An unidentified Neches River paddler stands on the bank near his kayak. Photo by Adrian F. Van Dellen

NACOGDOCHES, Texas - The serpentine length of the Neches River, which winds its way over hundreds of miles from East Texas' Van Zandt County to the Gulf Coast, has been documented for the first time in a new book published by the Stephen F. Austin State University Press.

"Let the River Run Wild! Saving the Neches" is the product of more than two years of collaborative work between photographer Adrian F. Van Dellen and SFA Professor Emeritus of English Dr. Francis E. Abernethy. The 152-page photographic odyssey of the river's past, its environment and the efforts to preserve it is intended to inspire people to take a second glance at an often overlooked East Texas treasure.

Abernethy said he hopes the book will show people why the river is worth preserving, especially as organizations devoted to the river continue working to have it designated as a National Wild and Scenic River - a federal status that would protect it from development and preserve the surrounding habitat.

Though he grew up hunting and fishing along the Neches, Abernethy said helping put the book together meant seeing the river in a new way. By boat, he traveled the length of the river with Van Dellen, who previously wrote a book on paddling the Neches. Photos of the river are paired with GPS coordinates to allow others to easily find the landmarks pictured in the book.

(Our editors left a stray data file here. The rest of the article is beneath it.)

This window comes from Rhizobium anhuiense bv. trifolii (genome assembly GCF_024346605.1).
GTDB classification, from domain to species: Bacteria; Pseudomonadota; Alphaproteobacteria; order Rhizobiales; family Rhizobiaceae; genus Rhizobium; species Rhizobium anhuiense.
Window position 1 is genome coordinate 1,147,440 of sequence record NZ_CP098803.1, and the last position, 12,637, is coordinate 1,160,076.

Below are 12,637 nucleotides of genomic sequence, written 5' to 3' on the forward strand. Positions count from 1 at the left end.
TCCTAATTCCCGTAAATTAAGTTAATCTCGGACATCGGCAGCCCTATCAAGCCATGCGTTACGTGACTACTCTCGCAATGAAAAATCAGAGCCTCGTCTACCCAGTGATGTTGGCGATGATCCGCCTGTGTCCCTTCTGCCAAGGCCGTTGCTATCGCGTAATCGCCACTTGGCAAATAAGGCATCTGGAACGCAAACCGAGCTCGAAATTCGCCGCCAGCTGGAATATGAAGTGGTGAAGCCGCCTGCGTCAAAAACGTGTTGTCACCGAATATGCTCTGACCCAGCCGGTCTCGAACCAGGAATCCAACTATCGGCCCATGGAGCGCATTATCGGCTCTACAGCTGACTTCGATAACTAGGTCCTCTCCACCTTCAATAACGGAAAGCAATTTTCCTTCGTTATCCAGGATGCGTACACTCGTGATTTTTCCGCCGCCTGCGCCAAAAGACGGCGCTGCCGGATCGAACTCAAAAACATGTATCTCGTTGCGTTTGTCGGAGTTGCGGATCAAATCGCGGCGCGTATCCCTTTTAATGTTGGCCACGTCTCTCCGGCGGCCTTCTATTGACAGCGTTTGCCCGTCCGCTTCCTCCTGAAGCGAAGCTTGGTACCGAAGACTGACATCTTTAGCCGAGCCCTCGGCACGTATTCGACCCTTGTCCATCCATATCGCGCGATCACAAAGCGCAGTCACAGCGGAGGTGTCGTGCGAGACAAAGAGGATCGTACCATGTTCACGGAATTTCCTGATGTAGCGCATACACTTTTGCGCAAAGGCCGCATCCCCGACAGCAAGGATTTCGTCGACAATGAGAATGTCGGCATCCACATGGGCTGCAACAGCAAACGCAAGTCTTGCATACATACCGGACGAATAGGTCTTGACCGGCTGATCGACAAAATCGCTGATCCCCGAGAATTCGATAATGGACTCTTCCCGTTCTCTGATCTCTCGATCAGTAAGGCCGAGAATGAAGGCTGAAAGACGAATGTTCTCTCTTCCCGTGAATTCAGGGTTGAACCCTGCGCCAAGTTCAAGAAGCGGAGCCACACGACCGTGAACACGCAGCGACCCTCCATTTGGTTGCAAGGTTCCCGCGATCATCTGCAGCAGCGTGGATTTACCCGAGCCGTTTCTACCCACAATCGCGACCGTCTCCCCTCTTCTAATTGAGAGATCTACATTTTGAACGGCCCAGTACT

The concept for a photo book about the river was born out of conflict. In 2007, the Texas Water Development Board proposed damming a section of the Neches to create a reservoir - an idea that garnered much criticism because it would flood some of the country's rare hardwood forests, which border the river, and impact a number of historical areas.

Efforts by conservationists, private landowners and then-U.S. Sen. Kay Bailey Hutchison succeeded in stopping the dam and creating the Neches River Wildlife Refuge in 2006. To further encourage the river's preservation, SFA Press Director Kim Verhines said, copies are being donated to school libraries in communities along the length of the river.

The subject matter isn't the only first accomplished with "Let the River Run Wild." Verhines said the book is the first large, photo-centered project the SFA Press has produced.

"Everybody who's looked at it has been amazed," Verhines said.

Copies of the book are available from Barnes & Noble bookstore on campus,, the Nacogdoches Convention and Visitors Bureau and